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9 teenagers are charged after suicide of classmate

It is not clear what some students at South Hadley High School expected to achieve by subjecting a freshman to the relentless taunting described by a prosecutor and classmates.

Certainly not her suicide. And certainly not the multiple felony indictments against several students at the Massachusetts school.

The prosecutor brought charges Monday against nine teenagers, saying their taunting and physical threats were beyond the pale and led the freshman, Phoebe Prince, to hang herself from a stairwell in January.

The charges were an unusually sharp legal response to the problem of adolescent bullying, which is increasingly conducted in cyberspace as well as in the schoolyard and has drawn growing concern from parents, educators and lawmakers.

In the uproar around the suicides of Prince, 15, and an 11-year-old boy subjected to harassment in nearby Springfield last year, the Massachusetts Legislature stepped up work on an anti-bullying law that is now near passage. The law would require school staff members to report suspected incidents, and principals to investigate them. It would also demand that schools teach about the dangers of bullying. Forty-one other states have anti-bullying laws of varying strength.

In the settlement, the district said it would increase staff training to prevent harassment, pay $50,000 to the boy’s family and reimburse the family for counseling, The Associated Press reported. The boy has moved to a different district.

A crime-plagued college that’s impossible to get into

This is the week when millions of college applicants will find out whether they got into their first-choice schools, were put on the waiting list or were rejected. Anyone whose heart is set on Hudson University will be disappointed.

Hudson University exists only on television — mainly on the long-running “Law & Order” shows on NBC, and also briefly on “Castle,” an ABC series about a New York police detective and a best-selling author who shadows her.

“Law & Order” and its spinoffs — “Law & Order: Special Victims Unit” and “Law & Order: Criminal Intent” — have long wandered onto the Hudson campus when they needed to question college students.

“We had to create a university that did not exist,” explained Rene Balcer, a longtime producer and writer for the “Law & Order” shows, “and it’s really hard coming up with a name for a university that doesn’t exist somewhere in the country.”

A spokesman for ABC did not answer questions about whether its Hudson University was anything like the one on “Law & Order.” But Balcer had definite ideas about Hudson’s place in the academic world.

“It is the one place you never want to go to school or teach at,” he said. “Very high crime rate.”

FDA panel will examine the lure of cool menthol cigarettes

For the cigarette industry, the menthol debate is about to flare up again.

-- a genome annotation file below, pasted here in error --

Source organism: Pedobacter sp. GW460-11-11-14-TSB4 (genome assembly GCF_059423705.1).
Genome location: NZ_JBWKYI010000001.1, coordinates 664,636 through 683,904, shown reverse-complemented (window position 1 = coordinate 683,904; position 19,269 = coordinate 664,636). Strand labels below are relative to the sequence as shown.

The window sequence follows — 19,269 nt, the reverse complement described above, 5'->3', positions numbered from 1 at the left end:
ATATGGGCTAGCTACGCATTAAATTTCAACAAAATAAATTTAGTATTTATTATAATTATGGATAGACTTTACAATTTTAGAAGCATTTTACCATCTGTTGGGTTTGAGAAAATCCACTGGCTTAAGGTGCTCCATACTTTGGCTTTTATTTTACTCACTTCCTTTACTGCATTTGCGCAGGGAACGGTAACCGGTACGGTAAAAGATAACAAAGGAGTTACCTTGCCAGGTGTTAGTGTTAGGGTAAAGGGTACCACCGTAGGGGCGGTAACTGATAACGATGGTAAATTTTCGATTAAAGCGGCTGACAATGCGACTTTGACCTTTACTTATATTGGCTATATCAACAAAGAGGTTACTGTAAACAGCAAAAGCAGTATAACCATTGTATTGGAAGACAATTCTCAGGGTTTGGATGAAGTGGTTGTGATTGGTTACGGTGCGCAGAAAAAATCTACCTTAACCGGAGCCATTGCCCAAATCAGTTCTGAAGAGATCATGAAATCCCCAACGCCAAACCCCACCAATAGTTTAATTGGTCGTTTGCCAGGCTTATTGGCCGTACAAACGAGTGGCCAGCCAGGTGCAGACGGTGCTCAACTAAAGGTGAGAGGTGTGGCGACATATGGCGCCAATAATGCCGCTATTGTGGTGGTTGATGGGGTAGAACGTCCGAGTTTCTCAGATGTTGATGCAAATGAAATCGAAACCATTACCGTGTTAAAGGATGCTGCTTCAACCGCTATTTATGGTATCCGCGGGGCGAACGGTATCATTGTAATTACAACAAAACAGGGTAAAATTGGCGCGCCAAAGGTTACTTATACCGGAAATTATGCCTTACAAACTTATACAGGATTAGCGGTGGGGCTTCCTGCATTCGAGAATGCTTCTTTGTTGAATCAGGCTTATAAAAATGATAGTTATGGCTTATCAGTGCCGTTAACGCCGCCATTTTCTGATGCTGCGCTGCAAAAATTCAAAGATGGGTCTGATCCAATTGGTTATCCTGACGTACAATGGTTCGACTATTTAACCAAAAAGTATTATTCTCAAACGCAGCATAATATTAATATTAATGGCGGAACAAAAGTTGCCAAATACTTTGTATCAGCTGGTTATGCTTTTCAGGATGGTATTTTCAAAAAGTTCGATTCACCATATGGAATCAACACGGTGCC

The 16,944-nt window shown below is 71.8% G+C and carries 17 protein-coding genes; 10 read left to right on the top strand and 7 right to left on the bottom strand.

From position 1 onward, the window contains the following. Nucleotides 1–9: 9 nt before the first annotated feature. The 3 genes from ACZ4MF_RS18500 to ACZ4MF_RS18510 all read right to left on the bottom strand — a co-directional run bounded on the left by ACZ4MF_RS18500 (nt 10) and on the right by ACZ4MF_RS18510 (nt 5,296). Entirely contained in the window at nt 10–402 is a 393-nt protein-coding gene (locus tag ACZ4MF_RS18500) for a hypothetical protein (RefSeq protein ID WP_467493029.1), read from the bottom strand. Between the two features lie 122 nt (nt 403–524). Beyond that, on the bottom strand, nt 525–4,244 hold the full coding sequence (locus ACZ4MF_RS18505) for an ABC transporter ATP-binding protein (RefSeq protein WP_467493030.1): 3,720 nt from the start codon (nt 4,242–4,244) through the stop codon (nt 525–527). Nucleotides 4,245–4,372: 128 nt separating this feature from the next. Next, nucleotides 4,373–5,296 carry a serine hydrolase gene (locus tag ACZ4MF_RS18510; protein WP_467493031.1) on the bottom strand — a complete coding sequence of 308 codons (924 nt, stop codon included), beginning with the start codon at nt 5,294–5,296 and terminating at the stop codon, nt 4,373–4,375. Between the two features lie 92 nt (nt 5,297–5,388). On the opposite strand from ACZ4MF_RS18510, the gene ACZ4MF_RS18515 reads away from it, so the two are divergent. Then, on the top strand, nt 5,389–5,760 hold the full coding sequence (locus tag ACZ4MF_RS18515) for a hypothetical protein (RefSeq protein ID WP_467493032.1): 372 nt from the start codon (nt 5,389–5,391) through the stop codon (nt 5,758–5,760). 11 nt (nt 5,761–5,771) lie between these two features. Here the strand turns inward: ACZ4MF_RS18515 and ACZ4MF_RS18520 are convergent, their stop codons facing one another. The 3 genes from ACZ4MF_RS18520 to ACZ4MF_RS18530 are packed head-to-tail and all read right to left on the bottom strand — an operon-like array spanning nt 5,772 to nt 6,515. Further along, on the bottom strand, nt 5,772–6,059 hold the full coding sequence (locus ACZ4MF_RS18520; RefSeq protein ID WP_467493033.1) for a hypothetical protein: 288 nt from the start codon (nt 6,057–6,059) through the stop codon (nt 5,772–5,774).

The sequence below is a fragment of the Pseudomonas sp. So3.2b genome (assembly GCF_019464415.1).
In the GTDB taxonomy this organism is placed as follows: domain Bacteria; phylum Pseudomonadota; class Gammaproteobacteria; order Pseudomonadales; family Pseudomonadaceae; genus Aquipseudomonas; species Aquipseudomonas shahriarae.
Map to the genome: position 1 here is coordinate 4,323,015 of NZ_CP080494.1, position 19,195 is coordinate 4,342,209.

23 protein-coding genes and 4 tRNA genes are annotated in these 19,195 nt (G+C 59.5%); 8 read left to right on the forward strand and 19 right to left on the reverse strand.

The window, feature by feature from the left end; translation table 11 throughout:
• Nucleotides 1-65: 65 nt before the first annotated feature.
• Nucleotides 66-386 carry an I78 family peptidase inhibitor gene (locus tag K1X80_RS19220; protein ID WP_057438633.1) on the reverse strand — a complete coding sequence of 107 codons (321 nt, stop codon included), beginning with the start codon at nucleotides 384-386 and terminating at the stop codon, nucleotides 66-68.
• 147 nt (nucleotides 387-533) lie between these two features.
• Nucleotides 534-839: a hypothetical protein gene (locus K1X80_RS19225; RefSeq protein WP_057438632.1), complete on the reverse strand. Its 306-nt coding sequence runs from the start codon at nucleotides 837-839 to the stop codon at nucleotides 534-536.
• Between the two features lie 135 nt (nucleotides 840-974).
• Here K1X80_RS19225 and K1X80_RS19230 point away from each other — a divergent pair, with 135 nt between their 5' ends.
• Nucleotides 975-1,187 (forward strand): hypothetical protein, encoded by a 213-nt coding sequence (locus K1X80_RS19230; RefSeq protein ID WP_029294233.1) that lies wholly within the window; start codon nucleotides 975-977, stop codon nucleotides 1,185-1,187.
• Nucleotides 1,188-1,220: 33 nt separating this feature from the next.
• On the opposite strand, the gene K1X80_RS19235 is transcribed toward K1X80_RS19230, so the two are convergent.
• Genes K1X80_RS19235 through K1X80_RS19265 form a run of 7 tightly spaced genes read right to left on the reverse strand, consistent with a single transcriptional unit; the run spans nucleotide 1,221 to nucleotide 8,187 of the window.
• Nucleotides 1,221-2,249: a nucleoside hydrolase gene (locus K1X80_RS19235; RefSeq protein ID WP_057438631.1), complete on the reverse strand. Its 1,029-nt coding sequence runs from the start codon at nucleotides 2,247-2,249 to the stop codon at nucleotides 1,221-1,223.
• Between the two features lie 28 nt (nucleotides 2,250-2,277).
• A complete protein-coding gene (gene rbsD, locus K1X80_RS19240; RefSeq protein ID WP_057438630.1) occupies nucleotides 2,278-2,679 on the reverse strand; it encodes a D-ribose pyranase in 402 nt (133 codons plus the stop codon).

The new federal advisory board for tobacco regulation plans to meet for the first time Tuesday in Washington. Topping the agenda is one of the most contentious, and racially charged, health issues that Congress deferred last year when it empowered the Food and Drug Administration to regulate tobacco for the first time.

The question: what to do about menthol flavorings in cigarettes, which account for almost a third of the nation’s $70 billion cigarette market?

Opponents of smoking, seven former secretaries of health and many members of Congress argued for an outright ban of menthol in the tobacco law last year. They said that the flavoring, which cools and masks the harsh taste of cigarettes, was used as a lure for young smokers while also being marketed to black smokers, who have the highest rates of smoking-related disease.

But when the issue threatened to fracture the legislation’s coalition of supporters — including the industry giant Altria, which owns Philip Morris — Congress passed the issue on to the FDA and gave it a two-year deadline to propose new regulations.

Critics also say menthol levels have been manipulated to attract underage first-time smokers.

The report said the government could also set higher prices for menthol cigarettes.

Wall Street starts to recover, as oil prices jump nearly 3 percent

A brighter outlook for the American consumer and signs that foreign debt troubles were easing helped propel Wall Street higher on Monday.

Adding to the momentum, shares of energy companies rose after the price of oil surged nearly 3 percent. Two attacks on the subway system in Russia, a major oil producer, raised concerns about supplies.

But much of the focus on Monday was on the health of the economic recovery, as investors recalibrated their portfolios ahead of a data-heavy week. The Commerce Department said that consumer spending rose 0.3 percent in February, even though household income remained flat.

“Spending has been growing even when employment has been weak,” said Thomas J. Lee, chief United States equity strategist at JPMorgan Chase. “And it’s not like people are borrowing to spend — they are getting their finances in order and then spending.”